The Flipped Check-Up

17 Apr


When we moved to Irving and I decided to join a practice in Lewisville, I realized I wanted to know more about the schools in the area and get a feel for the culture of the teachers that would be teaching my patients and kids.  I searched online and found great and encouraging information about Carrollton-Farmers Branch, Irving and Lewisville school districts.  I also looked up several teachers and administrators.

While I expected to get good information, I never expected to learn a concept that I hope to incorporate into my medical practice, but that is exactly what happened.  I followed an educator on Twitter (@LaurenBibby) who is the Technology Integration Specialist for Lewisville ISD (@LewisvilleISD) and she has since “introduced” me to a concept known as the flipped classroom (even though she doesn’t know it yet).

Wikipedia describes flipped learning as “a form of blended learning in which students learn new content online by watching video lectures, usually at home, and what used to be homework (assigned problems) is now done in class with teachers offering more personalized guidance and interaction with students, instead of lecturing.”

So, students watch lectures at home in the afternoon then come to school the next day to do homework and other projects during class time.  This gives the teacher time and opportunity to address what the student doesn’t understand from the lectures rather than have students turn to their parents for their Calculus homework (when dad had trouble passing Algebra).

So, how does this apply to me and my practice?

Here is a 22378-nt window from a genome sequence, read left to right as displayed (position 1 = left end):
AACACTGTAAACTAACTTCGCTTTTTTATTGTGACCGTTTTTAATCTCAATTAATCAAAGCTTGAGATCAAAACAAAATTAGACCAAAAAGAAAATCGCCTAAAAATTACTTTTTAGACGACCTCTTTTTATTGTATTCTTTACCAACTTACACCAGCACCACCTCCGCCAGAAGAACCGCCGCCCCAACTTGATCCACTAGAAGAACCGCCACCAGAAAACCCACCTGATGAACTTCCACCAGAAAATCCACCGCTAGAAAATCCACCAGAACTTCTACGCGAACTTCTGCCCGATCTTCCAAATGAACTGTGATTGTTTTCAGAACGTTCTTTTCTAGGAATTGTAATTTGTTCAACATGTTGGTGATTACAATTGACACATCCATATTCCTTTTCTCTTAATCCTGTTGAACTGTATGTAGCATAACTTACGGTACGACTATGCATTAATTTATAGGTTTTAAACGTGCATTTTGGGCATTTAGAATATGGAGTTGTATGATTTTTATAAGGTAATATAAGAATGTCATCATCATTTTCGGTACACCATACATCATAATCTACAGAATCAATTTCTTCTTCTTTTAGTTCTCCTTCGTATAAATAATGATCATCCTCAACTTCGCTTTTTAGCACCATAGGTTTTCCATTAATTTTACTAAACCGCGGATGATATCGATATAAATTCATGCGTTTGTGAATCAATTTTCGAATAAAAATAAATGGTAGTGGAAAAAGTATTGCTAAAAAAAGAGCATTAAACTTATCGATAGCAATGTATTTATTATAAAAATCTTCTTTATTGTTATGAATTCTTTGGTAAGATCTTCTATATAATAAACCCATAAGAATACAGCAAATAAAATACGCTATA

I’d like to have more patients to do “flipped check-ups.”

In the flipped classroom, student listen to lectures at home and come prepared to do work and application related to the material.  In a flipped check-up, parents would read and learn about the upcoming checkup (check out this page on my blog: Check-Ups for an example), develop specific questions and then allow me to get into deeper, higher-level education when they come in for their check-up.

Yes, contrary to the stereotype, you did just hear a doctor advocate that his patients do on-line research prior to their visit (but I want it to be good information).  In fact, it’s the reason I started my blog in the first place.  I wanted my patients to be able to access my advice (in effect, access me) when I wasn’t there beside them to answer their questions.  I wanted them to have a place to go that had accurate recommendations that fit with my philosophy (so, why not have them actually be my recommendations, right?).

Here’s an example of how it could go:

Family has 4 months check-up scheduled.

They review the 4 Month Check-Up Blog Post.

Family comes in for a 4 month check-up.

They say, “We read your blog 4 month check-up blog post and are ready to start solids and he seems to be developmentally ok but we did have some more questions about helping him sleep through the night.”